Our planet is simply amazing. It is one big, finely tuned incredible machine. Like cogs, pulleys and wheels working together. Depending on each other in so many ways. Creating a green, blue healthy world that you, us, everyone depends on. For food, fuel, medicine and other essentials that we simply cannot live without. And just like any other machines, it takes knocks and bruises. But it can bounce back. Stretch. Adapt. Mend. It is part of what makes it so remarkable. But to what extent can the place we call home endure the constant battering caused by human beings? We’re entering unknown territory where some of the extinctions we are causing may have deep and profound effects on how we live our lives. These effects may be currently seen as the equivalent of storm clouds gathering on the horizon. But rest assured, the storm is coming. Biodiversity is us. It is the link between all organisms on earth, binding each into an interdependent ecosystem, in which all species have their role. It is the web of life. Thriving biodiversity, relies on the many relationships that exists between all living things. These relationships help create the essential conditions for life, clean air, fresh water, and food. The environment also provides us with the resources we use for fuel, shelters, and medicines. The availability of enough food, water, and other resources for every creature to live and grow, depends on the health of the surrounding environment. Making biodiversity essential for life. Human activities are disturbing both the structure and functions of ecosystems and altering native biodiversity. Such disturbances reduce the abundance of some organisms, cause population growth in others, modify the interactions among organisms, and alter the interactions between organisms and their physical and chemical environments. According to The Living Planet Index (LPI), there is a decline in biodiversity of 52 percent between 1970 and 2010. Biodiversity loss has happened faster in the past 50 years than any other time in human history. We lose 35 million acres of native forest, the size of Nepal, every year. Each hour, 3 species of animals, plants, and other living things vanish forever. We’ve lost one fifth of the planets coral reefs, up to one third of its mangrove forests, one half of the world’s wetland. It seems as though we don’t think the nature is worth saving. It’s time to ask the big question, what is the biodiversity’s worth? What is nature’s worth? Plants counteract climate change by capturing carbon dioxide. Wetlands purify water flowing into lakes and streams and into us. Forests soak up rain, reducing the risk of floods. Worms turns waste into life sustaining soil. Mangroves protect coasts from storms. Microbes found in the ocean produces one half of the oxygen we breathe. Nature is behind 9 out of 10 of the world’s best medicines. Fruits, nuts, vegetables and other crops benefits from nature’s pollinators. Woods and wetlands, prairies and ponds, bring beauty to our lives, increases property values and give living things a place to call home. The Philippines is defined by its emerald rice fields, teeming mega-cities, graffiti-splashed jeepneys, smoldering volcanoes, bug-eyed tarsiers, fuzzy water buffalo and smiling, happy-go-lucky people. With 7107 majestic islands, the Land of the Morning is not susceptible to biodiversity loss. Philippines natural riches face dire threats as the incessant exploitation of natural resources in the Philippines is crippling the country’s rainforest and biodiversity as well as robbing indigenous people of their livelihoods. Once covered by an intact rainforest and home to a rich tree and animal paradise, today the mountains are under threat. Illegal logging, slash and burn practices and mining are eroding the region’s rich biodiversity. Population pressure, poverty and paucity of livelihood opportunities, dearth of values, and the open access nature of many bio resources all contribute to the overexploitation and non-sustainable use of the country’s biodiversity. Philippines houses some of the world’s critically endangered species that can only be found in the country. The Philippine crocodile, the Mindoro bleeding heart, Philippine forest turtle, Philippine naked backed fruit bat, and the Visayan warty pig. Tamaraw, a distant cousin of the carabao, has been grazing the land 12,000 years ago, long before there were any natives to disturb their peace. Distinguished by its slightly smaller build and V-shaped horns as compared to the more docile carabao, holds its final stand in the rugged mountains of Mindoro. They are at the brink of extinction as only about 350 remain. Truly a jewel of the Philippines, the Philippine Eagle also known as monkey-eating eagle is tagged as the national bird of the Philippines.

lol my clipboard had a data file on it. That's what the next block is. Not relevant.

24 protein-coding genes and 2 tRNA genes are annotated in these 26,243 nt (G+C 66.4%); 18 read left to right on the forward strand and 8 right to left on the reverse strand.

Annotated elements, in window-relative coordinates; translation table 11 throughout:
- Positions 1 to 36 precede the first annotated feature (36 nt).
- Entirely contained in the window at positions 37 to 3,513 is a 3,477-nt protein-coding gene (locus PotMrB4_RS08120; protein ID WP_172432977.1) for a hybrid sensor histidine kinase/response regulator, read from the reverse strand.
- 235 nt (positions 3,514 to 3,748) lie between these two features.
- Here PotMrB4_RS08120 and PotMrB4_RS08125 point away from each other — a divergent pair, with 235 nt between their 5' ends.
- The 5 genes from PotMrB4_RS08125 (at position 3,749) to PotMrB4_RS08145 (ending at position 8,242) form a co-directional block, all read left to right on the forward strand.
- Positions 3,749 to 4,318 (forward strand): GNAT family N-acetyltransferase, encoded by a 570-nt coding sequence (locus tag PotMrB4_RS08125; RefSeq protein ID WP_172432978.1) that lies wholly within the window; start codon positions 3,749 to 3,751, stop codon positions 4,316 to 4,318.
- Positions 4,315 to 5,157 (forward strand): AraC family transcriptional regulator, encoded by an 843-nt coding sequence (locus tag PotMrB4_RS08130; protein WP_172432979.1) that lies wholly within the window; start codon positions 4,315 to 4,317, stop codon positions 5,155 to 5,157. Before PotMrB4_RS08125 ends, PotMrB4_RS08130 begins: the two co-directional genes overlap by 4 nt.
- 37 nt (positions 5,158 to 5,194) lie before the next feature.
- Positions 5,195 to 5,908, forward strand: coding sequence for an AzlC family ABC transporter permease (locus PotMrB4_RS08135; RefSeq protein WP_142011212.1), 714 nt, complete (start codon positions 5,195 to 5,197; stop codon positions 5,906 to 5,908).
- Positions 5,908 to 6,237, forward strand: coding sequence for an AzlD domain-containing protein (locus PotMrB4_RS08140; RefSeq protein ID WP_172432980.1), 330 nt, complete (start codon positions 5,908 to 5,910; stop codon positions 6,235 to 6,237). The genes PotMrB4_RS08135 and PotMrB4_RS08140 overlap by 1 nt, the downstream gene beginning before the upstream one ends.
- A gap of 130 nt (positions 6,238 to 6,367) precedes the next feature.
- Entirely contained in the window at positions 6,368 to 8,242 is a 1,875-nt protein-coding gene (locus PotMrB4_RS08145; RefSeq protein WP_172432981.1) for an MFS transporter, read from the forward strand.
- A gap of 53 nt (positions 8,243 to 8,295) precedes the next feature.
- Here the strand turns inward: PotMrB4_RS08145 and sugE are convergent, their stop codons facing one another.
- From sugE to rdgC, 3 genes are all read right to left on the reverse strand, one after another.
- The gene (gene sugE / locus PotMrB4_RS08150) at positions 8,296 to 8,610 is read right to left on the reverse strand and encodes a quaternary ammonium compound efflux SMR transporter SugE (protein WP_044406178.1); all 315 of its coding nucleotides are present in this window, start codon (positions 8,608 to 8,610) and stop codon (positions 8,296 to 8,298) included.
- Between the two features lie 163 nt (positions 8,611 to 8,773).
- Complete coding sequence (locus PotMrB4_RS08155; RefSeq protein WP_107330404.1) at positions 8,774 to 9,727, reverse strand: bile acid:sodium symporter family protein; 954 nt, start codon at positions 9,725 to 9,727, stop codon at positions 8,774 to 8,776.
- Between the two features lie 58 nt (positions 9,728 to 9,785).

Though like a king of the forest this eagle is among the most powerful of birds with sights that are the stuff of legends, the Haribon has become one of the rarest. The Philippine eagle is at risk of extinction, according to the IUCN. Biodiversity may not seem very important for humans, but it is! The living organisms of the world are critical to many aspects of human life, all of which will be affected as biodiversity is lost. Wood and wood-based charcoal provide a large percentage of energy used for heating and cooking around the world, especially in rural or developing areas. Loss of biodiversity will reduce the amount of wood and the variety available for these purposes. Many communities rely on the biodiversity around them for food, especially when natural disasters strike. In many developing regions where drought or flooding are frequent dangers, it is important for people to have secondary food sources to turn to that are adapted to these conditions and are available when the need arises. Coral reefs and wetlands such as mangroves and marshes provide excellent barriers against storms and flooding. Coastal communities are especially vulnerable to the effects of these natural disasters, and removal and conversion of wetlands worldwide has worsened conditions during times of flood. Plants require pollination to produce seeds and fruit, and many of the plant-based foods we enjoy consuming need to be pollinated. Pollinators are beginning to decline in abundance globally, resulting in fewer seeds or fruit, or seeds that are less viable to produce the next generation of plants. Plants are excellent at preventing erosion. Their roots hold soils in place and stabilize slopes and fields alike. As deforestation occurs, mudslides become more frequent and fresh water quality declines as soils are washed into rivers and lakes. Millions of people world-wide make their livings from biodiversity. People who farm, fish, or create crafts or furniture from natural sources will be in danger of losing their livelihoods if the species they depend on begin to decline. Watershed destruction and deforestation lead to decreased quality of drinking water, which has greatest effects in rural and developing areas. Wetlands also serve water-filtering purposes that
are lost when they are destroyed or converted. Many raw materials and resources come from the biological world, including wood for building, fabrics and fibers such as cotton, hemp, and raffia, dyes, resins, gums, rubbers, and oil. Biodiversity represents everything that lives on earth. It is the fruit of billion years of evolution, shaped by natural processes and increasingly by the influence of humans. About 1.75 million species have been identified, but scientists believed that there could be 13 million species living on our planet. Biodiversity is life, it heals us, as more than 70 thousand plant and tree species on earth are used in medicine. It gives us shelter, without wood we couldn’t build houses, furniture or tools. Biodiversity feeds us, and clothes us. The consumption pattern people in rich countries are the principal cause of biodiversity loss. The rapid loss of the earth’s species is estimated to be between 1000 and 10,000 time higher than the natural extinction rate. Today our planet hosts 7 billion people, we need to preserve biodiversity so it can meet the needs of 9 billion people in 2050. The effect of human activities magnified in recent years by population growth and climate change has greatly reduced biodiversity in ecosystems around the world. One way each of us can contribute to foster biodiversity is to choose a more sustainable lifestyle. Education can help us recognize that our individual actions as harmless as they can appear can have global ramifications. We all need to learn that we are all part of a web of life. When one species disappears, others are at risk of disappearing as a result. We need to empower out youth and children today to help foster biodiversity tomorrow. Protecting our planet is in our hands.